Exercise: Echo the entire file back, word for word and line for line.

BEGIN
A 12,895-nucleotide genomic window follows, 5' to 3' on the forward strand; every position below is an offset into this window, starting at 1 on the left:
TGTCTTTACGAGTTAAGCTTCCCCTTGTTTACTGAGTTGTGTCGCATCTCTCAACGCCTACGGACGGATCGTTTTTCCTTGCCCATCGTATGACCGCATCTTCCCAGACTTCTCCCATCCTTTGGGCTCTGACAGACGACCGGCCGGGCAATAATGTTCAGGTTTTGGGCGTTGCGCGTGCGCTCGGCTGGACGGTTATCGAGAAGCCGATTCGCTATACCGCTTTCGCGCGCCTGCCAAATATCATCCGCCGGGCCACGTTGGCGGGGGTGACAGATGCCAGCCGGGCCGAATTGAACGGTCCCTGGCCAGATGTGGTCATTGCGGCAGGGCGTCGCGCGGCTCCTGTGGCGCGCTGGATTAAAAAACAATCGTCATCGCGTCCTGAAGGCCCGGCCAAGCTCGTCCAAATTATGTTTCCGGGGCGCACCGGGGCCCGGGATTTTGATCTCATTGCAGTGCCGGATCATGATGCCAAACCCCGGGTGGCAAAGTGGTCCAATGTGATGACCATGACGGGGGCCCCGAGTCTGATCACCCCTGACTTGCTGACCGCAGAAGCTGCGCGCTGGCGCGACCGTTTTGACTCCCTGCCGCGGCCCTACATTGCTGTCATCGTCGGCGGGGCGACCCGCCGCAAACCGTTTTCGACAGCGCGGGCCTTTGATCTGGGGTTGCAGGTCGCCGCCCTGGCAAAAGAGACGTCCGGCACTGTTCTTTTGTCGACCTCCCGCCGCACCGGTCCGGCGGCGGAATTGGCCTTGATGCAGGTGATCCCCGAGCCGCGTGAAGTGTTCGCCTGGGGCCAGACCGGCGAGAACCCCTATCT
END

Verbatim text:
A 12,895-nucleotide genomic window follows, 5' to 3' on the forward strand; every position below is an offset into this window, starting at 1 on the left:
TGTCTTTACGAGTTAAGCTTCCCCTTGTTTACTGAGTTGTGTCGCATCTCTCAACGCCTACGGACGGATCGTTTTTCCTTGCCCATCGTATGACCGCATCTTCCCAGACTTCTCCCATCCTTTGGGCTCTGACAGACGACCGGCCGGGCAATAATGTTCAGGTTTTGGGCGTTGCGCGTGCGCTCGGCTGGACGGTTATCGAGAAGCCGATTCGCTATACCGCTTTCGCGCGCCTGCCAAATATCATCCGCCGGGCCACGTTGGCGGGGGTGACAGATGCCAGCCGGGCCGAATTGAACGGTCCCTGGCCAGATGTGGTCATTGCGGCAGGGCGTCGCGCGGCTCCTGTGGCGCGCTGGATTAAAAAACAATCGTCATCGCGTCCTGAAGGCCCGGCCAAGCTCGTCCAAATTATGTTTCCGGGGCGCACCGGGGCCCGGGATTTTGATCTCATTGCAGTGCCGGATCATGATGCCAAACCCCGGGTGGCAAAGTGGTCCAATGTGATGACCATGACGGGGGCCCCGAGTCTGATCACCCCTGACTTGCTGACCGCAGAAGCTGCGCGCTGGCGCGACCGTTTTGACTCCCTGCCGCGGCCCTACATTGCTGTCATCGTCGGCGGGGCGACCCGCCGCAAACCGTTTTCGACAGCGCGGGCCTTTGATCTGGGGTTGCAGGTCGCCGCCCTGGCAAAAGAGACGTCCGGCACTGTTCTTTTGTCGACCTCCCGCCGCACCGGTCCGGCGGCGGAATTGGCCTTGATGCAGGTGATCCCCGAGCCGCGTGAAGTGTTCGCCTGGGGCCAGACCGGCGAGAACCCCTATCT